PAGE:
Please see the update in the follow up to this post.
OK VMworld is now over. I was actually not in San Francisco, but with all the updates from Twitter, the Keynotes, and #thecube I felt part of the conference. From all the feedback that I have heard from the show, it seems that it was a great event, and extremely beneficial.
I will not go over all the product releases that were announced over the past week, there have been more than enough posted last week.
Up till now I have been asked - a number of times
- What are we doing for cloud in our organization?
- How are we building the cloud?
- What are we going to use for Cloud?
Cloud has been a very nice buzzword used at all levels - but is not really understood properly at any of the levels.
Those of you who have used in the past VMware Lab Manager - will recognize some similarities between the two products, be it the Libraries, Organizations and so on.
I would like to stress a few things
- I have not yet taken the product for a test drive yet (but I will)
- I would like to recommend Hany Michael's great tutorial on Taking vCloud Director for a Spin which provides a great introduction on how to get this up and running on your laptop/desktop with only 8GB of RAM.
- The only database that you can use is Oracle. At present there is no support for MS SQL in this release (It will be added soon)
- And last but least - this only works with dvSwitches.
For me the last item is the one that stands out most for me and is the most problematic. Let me explain why.
Approximately 15 months ago VMware released vSphere 4.0 and with it they decided to change their Licensing Model - and introduced a new Licensing level for some of the new features - Enterprise Plus. Originally the plan was to retire Enterprise edition completely, but due to several reasons - one of them I suppose was pressure from the customers - they decided to ditch that plan.
But - 2 Main features remained that were available only in Enterprise Plus - Host Profiles and Distributed Virtual Switches. NIOC and SIOC were added with the 4.1 release.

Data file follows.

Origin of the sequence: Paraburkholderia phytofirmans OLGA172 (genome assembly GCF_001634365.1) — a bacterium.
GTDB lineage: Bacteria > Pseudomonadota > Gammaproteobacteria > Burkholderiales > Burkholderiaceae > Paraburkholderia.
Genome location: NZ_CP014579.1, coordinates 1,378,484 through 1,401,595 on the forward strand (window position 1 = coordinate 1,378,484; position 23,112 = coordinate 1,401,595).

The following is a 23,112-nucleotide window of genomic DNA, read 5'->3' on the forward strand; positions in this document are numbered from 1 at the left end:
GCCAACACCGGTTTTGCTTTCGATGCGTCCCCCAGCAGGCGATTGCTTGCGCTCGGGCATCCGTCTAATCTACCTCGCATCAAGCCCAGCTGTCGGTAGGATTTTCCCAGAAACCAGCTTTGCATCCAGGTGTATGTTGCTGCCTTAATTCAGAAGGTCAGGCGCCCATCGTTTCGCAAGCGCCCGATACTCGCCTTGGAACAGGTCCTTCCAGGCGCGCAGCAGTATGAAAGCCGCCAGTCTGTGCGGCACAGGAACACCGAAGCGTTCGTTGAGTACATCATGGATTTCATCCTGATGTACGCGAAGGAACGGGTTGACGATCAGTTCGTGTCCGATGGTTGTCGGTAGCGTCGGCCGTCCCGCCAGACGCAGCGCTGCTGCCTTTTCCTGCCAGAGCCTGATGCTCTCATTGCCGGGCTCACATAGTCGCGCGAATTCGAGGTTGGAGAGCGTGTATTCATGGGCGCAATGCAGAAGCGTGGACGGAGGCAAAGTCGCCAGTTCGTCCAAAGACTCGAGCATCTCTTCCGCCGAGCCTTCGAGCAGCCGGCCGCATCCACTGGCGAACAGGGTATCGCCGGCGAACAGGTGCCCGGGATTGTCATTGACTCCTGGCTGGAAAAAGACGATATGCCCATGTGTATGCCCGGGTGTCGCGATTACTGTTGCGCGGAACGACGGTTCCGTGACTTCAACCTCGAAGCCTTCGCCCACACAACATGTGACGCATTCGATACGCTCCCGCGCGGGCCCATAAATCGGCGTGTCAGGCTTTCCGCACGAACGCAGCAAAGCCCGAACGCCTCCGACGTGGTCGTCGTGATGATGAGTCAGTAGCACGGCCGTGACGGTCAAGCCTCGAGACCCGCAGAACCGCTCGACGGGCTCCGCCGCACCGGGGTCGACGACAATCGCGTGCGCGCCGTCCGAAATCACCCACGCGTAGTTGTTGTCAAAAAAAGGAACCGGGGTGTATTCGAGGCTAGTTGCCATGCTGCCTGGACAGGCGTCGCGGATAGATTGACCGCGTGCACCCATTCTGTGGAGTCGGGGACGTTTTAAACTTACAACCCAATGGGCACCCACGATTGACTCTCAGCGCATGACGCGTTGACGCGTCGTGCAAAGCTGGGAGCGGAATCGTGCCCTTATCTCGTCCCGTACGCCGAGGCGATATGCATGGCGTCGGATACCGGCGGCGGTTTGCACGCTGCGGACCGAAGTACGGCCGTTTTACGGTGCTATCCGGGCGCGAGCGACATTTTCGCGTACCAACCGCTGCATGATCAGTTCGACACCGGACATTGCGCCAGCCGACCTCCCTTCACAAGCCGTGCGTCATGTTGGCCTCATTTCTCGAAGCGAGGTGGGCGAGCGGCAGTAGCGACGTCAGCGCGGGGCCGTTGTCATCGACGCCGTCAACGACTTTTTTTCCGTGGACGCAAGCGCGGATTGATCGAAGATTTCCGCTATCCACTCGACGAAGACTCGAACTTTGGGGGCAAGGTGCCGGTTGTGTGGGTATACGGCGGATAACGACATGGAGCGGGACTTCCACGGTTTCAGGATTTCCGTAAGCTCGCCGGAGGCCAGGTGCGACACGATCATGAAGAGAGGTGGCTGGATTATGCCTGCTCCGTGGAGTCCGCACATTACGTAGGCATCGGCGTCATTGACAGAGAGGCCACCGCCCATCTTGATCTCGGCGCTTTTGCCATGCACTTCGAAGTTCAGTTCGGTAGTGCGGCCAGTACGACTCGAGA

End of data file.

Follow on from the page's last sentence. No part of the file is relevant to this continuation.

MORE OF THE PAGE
We have all been waiting for VMware to release a product to manage the cloud and until now my answers to all the question above were, "We are preparing - but as of today there is no product to actually manage it properly". This one seems to provide what it says. Till now this has been a concept only, with vCloud this is now a reality. We can create our own Private clouds - move the machines between our clouds - private or public. So this will be a product for everyone and from now on forward to deploy their VM's in the cloud.
But - And this is a big BUT….
vCloud Director will not work without dvSwitches (**Please see update Below**) - which means (at least from the way understand it) you have to have Enterprise Plus on all of your ESX hosts that are managed under the system. Yep.. Every Single one of them. But to be completely accurate - only those host in clusters that you will use as resources for vCloud.
I do not think that everyone will make use of this product - for the simple reason of licensing. Ian Koenig mentioned the fact that
Lab Manager was now dead and that the use case for the product would no longer be needed, now that we have vCloud Director.
I disagree - vCloud will be used and I think you would be stupid not to use it if you have the licensing already in place. But this is aimed at the high-end customers. Perhaps this will change in future but today - this is a high-end / enterprise level product only. Lab Manager will have its use cases as well.
But before we all go around and deploy our own clouds - remember - it something that you have to pay for - and it is not cheap..
Is this a bad thing? I do not think so. But time will tell.
*** Update ***
Duncan Epping has pointed out to me that vCloud Director will work on a regular vSwitch - which would make this completely a licensing issue and not a technical one.
I did go over the documentation that was released and found mention almost exclusively of only dvSwitch, not a regular vSwitch except in one place.
Add a network pool that is backed by port groups to register vSphere port groups for Cloud Director to use. Unlike other types of network pools, a network pool that is backed by port groups does not require a vNetwork distributed switch.
So I retract my statement about the technical requirement of dvSwitches for vCloud Director.
You still need Enterprise Plus Licenses for the product regardless. That does not change.